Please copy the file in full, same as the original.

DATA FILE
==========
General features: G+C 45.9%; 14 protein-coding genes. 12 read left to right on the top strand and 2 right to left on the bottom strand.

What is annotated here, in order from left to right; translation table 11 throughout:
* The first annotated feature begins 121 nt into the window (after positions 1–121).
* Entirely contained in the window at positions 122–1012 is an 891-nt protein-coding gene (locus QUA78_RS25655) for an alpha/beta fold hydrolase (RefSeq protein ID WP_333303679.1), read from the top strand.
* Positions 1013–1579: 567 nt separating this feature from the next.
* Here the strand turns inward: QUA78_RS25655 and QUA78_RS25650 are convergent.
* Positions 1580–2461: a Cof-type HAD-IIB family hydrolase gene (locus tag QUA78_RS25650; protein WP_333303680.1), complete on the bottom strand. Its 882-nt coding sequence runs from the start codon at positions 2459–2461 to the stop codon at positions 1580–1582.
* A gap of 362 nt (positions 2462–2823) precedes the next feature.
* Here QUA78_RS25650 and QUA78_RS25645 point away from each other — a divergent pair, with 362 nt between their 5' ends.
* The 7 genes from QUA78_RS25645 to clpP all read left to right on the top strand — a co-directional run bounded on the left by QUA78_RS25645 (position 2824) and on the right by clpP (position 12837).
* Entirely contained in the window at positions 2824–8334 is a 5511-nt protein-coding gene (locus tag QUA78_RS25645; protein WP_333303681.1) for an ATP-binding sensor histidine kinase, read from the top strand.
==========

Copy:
General features: G+C 45.9%; 14 protein-coding genes. 12 read left to right on the top strand and 2 right to left on the bottom strand.

What is annotated here, in order from left to right; translation table 11 throughout:
* The first annotated feature begins 121 nt into the window (after positions 1–121).
* Entirely contained in the window at positions 122–1012 is an 891-nt protein-coding gene (locus QUA78_RS25655) for an alpha/beta fold hydrolase (RefSeq protein ID WP_333303679.1), read from the top strand.
* Positions 1013–1579: 567 nt separating this feature from the next.
* Here the strand turns inward: QUA78_RS25655 and QUA78_RS25650 are convergent.
* Positions 1580–2461: a Cof-type HAD-IIB family hydrolase gene (locus tag QUA78_RS25650; protein WP_333303680.1), complete on the bottom strand. Its 882-nt coding sequence runs from the start codon at positions 2459–2461 to the stop codon at positions 1580–1582.
* A gap of 362 nt (positions 2462–2823) precedes the next feature.
* Here QUA78_RS25650 and QUA78_RS25645 point away from each other — a divergent pair, with 362 nt between their 5' ends.
* The 7 genes from QUA78_RS25645 to clpP all read left to right on the top strand — a co-directional run bounded on the left by QUA78_RS25645 (position 2824) and on the right by clpP (position 12837).
* Entirely contained in the window at positions 2824–8334 is a 5511-nt protein-coding gene (locus tag QUA78_RS25645; protein WP_333303681.1) for an ATP-binding sensor histidine kinase, read from the top strand.